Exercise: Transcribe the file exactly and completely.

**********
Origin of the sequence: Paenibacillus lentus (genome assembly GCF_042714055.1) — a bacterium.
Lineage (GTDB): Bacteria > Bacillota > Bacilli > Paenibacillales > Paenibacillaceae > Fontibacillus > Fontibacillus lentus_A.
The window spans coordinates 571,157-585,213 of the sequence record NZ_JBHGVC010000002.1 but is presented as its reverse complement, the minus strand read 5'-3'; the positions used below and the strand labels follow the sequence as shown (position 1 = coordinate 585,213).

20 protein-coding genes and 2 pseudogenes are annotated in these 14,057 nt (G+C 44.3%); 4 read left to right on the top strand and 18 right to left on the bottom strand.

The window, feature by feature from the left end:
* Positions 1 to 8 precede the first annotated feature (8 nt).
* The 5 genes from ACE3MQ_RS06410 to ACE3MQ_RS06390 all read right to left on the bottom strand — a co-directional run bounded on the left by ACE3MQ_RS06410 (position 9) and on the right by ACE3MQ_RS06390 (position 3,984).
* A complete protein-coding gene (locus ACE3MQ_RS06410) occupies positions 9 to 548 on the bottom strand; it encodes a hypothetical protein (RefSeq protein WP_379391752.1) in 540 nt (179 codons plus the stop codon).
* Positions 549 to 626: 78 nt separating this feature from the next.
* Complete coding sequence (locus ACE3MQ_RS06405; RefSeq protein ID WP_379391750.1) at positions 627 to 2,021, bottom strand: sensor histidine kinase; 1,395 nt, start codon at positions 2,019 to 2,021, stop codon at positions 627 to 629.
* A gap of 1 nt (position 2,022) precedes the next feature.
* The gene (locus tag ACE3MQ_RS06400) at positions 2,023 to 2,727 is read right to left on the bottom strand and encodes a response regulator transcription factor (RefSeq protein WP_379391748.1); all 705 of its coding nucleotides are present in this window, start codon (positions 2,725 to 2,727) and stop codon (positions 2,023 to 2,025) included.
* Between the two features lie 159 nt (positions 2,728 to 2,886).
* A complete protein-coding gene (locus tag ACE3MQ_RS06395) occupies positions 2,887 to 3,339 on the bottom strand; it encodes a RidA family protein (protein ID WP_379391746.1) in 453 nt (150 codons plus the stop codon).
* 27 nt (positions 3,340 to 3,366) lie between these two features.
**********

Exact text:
Origin of the sequence: Paenibacillus lentus (genome assembly GCF_042714055.1) — a bacterium.
Lineage (GTDB): Bacteria > Bacillota > Bacilli > Paenibacillales > Paenibacillaceae > Fontibacillus > Fontibacillus lentus_A.
The window spans coordinates 571,157-585,213 of the sequence record NZ_JBHGVC010000002.1 but is presented as its reverse complement, the minus strand read 5'-3'; the positions used below and the strand labels follow the sequence as shown (position 1 = coordinate 585,213).

20 protein-coding genes and 2 pseudogenes are annotated in these 14,057 nt (G+C 44.3%); 4 read left to right on the top strand and 18 right to left on the bottom strand.

The window, feature by feature from the left end:
* Positions 1 to 8 precede the first annotated feature (8 nt).
* The 5 genes from ACE3MQ_RS06410 to ACE3MQ_RS06390 all read right to left on the bottom strand — a co-directional run bounded on the left by ACE3MQ_RS06410 (position 9) and on the right by ACE3MQ_RS06390 (position 3,984).
* A complete protein-coding gene (locus ACE3MQ_RS06410) occupies positions 9 to 548 on the bottom strand; it encodes a hypothetical protein (RefSeq protein WP_379391752.1) in 540 nt (179 codons plus the stop codon).
* Positions 549 to 626: 78 nt separating this feature from the next.
* Complete coding sequence (locus ACE3MQ_RS06405; RefSeq protein ID WP_379391750.1) at positions 627 to 2,021, bottom strand: sensor histidine kinase; 1,395 nt, start codon at positions 2,019 to 2,021, stop codon at positions 627 to 629.
* A gap of 1 nt (position 2,022) precedes the next feature.
* The gene (locus tag ACE3MQ_RS06400) at positions 2,023 to 2,727 is read right to left on the bottom strand and encodes a response regulator transcription factor (RefSeq protein WP_379391748.1); all 705 of its coding nucleotides are present in this window, start codon (positions 2,725 to 2,727) and stop codon (positions 2,023 to 2,025) included.
* Between the two features lie 159 nt (positions 2,728 to 2,886).
* A complete protein-coding gene (locus tag ACE3MQ_RS06395) occupies positions 2,887 to 3,339 on the bottom strand; it encodes a RidA family protein (protein ID WP_379391746.1) in 453 nt (150 codons plus the stop codon).
* 27 nt (positions 3,340 to 3,366) lie between these two features.